A nasal “peeent” is what we’re hoping to hear. A group of at-least-middle-aged adults are standing at the back of the county library parking lot. On a Sunday evening. At dusk. Staring away from the library building, but towards an empty field and a storm water management area.

library parking lot

started here

There are about 10 of us. A few are quiet, in concentration, focused on listening for that sound. Others, myself included, chatter with new acquaintances, giggling a little over the unlikely scenario we chose for the end of the week-end.

An email sent to members of the local bird club was the catalyst for our gathering. Someone thought they had heard a woodcock in this spot. Is any one interested in finding out? and several of us joined in.

The most common adjective I’ve heard for woodcocks is “elusive”: fleeting, evasive, temporary. Woodcocks are in my county only at a certain time of year (for mating), and only briefly. They need a particular habitat. And they’re generally only heard as dusk turns into night. So that pretty much crosses them off the list of birds I’m likely to see.

They’re on my list of “celebrity” birds because of their elusiveness and mating ritual – it is distinctive and elaborate. It begins with their nasally peenting call. The bird, on the ground, will turn in a circle while calling. Often it can sound like several birds, or you’re not sure which direction it’s coming from. The bird may peent a few times, or dozens of times. When it’s ready, it zooms up into the sky. Apparently, it circles and circles before zooming back down. He ends his flight often in the exact spot he took off from.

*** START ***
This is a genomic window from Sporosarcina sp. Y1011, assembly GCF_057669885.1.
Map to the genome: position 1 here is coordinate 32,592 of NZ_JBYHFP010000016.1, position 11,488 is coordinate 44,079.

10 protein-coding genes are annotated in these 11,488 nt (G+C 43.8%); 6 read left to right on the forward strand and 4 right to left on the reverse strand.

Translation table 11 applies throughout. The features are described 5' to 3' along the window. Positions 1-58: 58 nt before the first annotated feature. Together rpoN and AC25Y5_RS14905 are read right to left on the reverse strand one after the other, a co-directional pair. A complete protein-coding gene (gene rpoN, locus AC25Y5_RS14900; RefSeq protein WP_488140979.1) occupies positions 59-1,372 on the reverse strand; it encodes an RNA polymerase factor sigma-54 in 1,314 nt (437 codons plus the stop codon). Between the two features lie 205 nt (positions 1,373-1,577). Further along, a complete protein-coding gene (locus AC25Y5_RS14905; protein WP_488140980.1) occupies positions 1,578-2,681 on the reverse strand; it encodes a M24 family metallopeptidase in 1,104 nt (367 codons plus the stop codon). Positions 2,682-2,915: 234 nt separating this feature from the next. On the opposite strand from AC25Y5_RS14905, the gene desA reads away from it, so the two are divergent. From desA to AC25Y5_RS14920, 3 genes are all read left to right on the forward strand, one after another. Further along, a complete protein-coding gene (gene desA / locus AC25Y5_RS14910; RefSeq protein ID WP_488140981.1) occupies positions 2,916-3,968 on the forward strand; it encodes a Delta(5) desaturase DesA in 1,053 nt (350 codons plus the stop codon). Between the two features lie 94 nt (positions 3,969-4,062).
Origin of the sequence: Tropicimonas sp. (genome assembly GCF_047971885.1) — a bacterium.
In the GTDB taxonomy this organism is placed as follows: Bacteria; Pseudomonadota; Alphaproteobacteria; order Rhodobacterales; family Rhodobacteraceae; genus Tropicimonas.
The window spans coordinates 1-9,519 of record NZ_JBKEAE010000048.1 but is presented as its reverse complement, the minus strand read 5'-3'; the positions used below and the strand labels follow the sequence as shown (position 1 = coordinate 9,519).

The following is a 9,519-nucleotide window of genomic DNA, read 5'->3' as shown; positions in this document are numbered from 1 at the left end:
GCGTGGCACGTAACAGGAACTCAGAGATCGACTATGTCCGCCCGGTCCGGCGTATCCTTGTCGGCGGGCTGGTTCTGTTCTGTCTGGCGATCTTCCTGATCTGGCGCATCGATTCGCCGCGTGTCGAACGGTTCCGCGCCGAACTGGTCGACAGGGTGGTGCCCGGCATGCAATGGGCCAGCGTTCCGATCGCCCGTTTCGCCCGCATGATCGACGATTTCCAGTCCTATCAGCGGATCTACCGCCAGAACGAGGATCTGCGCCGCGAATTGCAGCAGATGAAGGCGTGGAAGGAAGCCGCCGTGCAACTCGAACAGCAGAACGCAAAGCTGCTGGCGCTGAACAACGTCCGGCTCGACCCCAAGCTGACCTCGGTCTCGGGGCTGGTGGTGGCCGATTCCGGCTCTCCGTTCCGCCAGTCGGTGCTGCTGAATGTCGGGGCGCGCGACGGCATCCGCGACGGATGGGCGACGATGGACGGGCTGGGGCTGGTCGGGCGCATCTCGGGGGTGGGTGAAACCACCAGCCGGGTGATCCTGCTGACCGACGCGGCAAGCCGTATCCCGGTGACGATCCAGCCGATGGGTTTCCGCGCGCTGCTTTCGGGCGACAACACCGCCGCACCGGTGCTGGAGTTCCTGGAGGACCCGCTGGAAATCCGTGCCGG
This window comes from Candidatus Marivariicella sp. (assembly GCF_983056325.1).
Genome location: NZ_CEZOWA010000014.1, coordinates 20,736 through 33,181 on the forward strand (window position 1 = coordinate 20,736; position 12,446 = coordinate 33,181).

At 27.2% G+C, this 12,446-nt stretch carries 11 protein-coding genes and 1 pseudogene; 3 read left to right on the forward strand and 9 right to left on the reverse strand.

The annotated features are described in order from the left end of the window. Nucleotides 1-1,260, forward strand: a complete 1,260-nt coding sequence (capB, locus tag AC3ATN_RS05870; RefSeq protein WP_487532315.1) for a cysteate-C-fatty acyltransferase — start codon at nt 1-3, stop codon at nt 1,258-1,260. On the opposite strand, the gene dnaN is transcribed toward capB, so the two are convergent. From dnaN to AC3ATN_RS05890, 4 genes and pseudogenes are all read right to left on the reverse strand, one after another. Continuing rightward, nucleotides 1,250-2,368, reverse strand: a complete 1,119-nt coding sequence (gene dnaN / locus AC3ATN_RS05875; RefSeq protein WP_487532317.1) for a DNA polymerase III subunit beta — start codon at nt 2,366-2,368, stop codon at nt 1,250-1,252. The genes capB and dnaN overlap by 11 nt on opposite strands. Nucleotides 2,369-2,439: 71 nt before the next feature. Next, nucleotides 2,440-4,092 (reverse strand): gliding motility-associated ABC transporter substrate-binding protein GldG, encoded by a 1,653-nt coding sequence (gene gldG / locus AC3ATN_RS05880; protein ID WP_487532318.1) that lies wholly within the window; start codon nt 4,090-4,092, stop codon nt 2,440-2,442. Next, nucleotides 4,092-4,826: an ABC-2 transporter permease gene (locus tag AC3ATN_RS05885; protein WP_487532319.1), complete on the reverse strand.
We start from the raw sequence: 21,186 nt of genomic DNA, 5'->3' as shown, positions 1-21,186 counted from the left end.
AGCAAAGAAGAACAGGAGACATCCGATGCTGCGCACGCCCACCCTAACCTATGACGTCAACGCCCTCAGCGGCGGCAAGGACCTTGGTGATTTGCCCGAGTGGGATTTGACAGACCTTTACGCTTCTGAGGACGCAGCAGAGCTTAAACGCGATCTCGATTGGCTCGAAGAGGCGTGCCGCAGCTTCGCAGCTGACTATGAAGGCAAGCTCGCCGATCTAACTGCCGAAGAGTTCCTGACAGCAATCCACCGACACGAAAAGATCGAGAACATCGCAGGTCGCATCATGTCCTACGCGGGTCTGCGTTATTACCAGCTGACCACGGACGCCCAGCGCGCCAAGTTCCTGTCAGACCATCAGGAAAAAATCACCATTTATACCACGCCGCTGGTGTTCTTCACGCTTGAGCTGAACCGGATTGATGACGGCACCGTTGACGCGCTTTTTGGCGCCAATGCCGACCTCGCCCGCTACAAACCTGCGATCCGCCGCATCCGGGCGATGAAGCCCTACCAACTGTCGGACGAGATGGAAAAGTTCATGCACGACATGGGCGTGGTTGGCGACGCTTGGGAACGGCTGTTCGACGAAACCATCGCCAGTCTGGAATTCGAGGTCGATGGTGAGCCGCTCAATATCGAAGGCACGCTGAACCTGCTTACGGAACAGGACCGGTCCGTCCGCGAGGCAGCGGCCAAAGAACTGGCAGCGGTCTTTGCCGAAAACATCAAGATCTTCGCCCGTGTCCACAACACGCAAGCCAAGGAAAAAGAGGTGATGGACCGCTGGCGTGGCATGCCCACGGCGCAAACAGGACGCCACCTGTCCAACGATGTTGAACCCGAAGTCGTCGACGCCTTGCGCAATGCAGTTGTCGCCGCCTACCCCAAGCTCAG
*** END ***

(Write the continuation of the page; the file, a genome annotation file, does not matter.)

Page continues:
Learning woodcocks may be nearby, in an easily accessible location, was an opportunity not to turn up. So we stood there. And as the sky darkened we practically cheered when we distinctly heard the first “peent”. The bird was in a row of brush edging the field, a boundary for the manicured lawns of the houses nearby. A few more calls, and then the bird took off into the sky, and returned several seconds later, zooming right back to the spot he left. This went on sporadically for about 15 minutes and then the show was over. For several of us, it was our first woodcock observance. For the others, it was another page in the cycle of spring.

A Winter’s Evening Campfire

In honor of our latest snowfall, a post about a program I hosted a few weeks ago:

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A December evening in the forest. It’s cold. And dark. But a blanket of snow covers the woodland landscape, creating magic. An almost-full moon pours bright light onto us. And flames from a campfire crackle, coals deep-red with heat, ready for the group to gather ‘round. The scene is idyllic and iconic. Yet real. Read more

Dusk At The Lake

sunset

I’ve never been at this lake as night falls. It’s close to my office, but my commuting schedule means I’m typically on the train ride towards home at that time.  But early winter sunsets and a flexible schedule means I can experience nightfall and still catch the last train home. Read more